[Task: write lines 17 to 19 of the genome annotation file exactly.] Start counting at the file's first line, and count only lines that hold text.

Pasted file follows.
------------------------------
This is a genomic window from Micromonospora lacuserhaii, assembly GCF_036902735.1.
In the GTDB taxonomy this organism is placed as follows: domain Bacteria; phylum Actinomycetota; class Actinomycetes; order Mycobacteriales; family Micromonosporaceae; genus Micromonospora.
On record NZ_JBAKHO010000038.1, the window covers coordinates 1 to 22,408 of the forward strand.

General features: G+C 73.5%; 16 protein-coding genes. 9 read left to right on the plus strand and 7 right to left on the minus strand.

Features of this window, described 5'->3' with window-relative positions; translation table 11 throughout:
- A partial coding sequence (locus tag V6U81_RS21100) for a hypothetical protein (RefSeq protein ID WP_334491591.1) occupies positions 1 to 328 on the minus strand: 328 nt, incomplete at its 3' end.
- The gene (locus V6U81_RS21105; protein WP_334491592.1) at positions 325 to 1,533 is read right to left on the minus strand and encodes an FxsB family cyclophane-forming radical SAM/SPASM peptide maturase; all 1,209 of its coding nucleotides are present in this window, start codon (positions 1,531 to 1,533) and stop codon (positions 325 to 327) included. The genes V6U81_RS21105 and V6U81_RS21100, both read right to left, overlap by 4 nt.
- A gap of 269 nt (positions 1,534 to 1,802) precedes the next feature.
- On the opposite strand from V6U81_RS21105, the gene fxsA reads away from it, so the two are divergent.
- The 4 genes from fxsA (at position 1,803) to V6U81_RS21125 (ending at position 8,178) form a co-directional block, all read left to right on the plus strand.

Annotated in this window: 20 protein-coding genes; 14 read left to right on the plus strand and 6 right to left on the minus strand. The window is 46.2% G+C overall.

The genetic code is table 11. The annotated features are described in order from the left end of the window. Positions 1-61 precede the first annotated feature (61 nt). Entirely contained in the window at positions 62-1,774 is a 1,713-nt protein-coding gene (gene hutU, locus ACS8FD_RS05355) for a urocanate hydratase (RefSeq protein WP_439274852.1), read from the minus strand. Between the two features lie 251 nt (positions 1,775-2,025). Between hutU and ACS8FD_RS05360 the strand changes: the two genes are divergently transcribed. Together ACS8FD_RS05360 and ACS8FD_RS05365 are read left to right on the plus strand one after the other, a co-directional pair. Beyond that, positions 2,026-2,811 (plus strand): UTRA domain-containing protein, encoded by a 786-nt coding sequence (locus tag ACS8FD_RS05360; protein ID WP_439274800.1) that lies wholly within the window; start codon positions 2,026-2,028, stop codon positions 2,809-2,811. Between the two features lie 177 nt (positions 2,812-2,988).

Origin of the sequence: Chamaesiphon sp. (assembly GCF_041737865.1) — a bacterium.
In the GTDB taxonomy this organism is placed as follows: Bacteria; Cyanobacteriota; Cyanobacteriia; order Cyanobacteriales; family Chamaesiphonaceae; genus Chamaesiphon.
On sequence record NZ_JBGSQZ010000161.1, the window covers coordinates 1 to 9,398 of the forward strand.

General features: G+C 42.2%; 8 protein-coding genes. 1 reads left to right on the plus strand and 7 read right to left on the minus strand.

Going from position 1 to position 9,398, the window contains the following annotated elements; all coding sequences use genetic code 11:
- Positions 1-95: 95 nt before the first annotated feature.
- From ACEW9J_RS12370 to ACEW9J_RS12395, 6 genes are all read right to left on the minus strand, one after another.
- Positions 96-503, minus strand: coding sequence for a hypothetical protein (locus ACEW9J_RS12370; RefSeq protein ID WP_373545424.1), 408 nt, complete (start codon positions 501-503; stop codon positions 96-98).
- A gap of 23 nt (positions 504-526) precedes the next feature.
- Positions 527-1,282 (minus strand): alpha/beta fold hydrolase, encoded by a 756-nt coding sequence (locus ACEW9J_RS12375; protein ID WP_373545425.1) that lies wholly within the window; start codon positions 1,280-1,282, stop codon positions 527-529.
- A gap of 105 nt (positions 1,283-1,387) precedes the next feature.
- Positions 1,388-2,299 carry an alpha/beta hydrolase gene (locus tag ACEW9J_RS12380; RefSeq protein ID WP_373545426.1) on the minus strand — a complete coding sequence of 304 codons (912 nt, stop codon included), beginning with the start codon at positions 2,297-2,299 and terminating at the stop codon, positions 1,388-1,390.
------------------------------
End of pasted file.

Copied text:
Going from position 1 to position 9,398, the window contains the following annotated elements; all coding sequences use genetic code 11:
- Positions 1-95: 95 nt before the first annotated feature.
- From ACEW9J_RS12370 to ACEW9J_RS12395, 6 genes are all read right to left on the minus strand, one after another.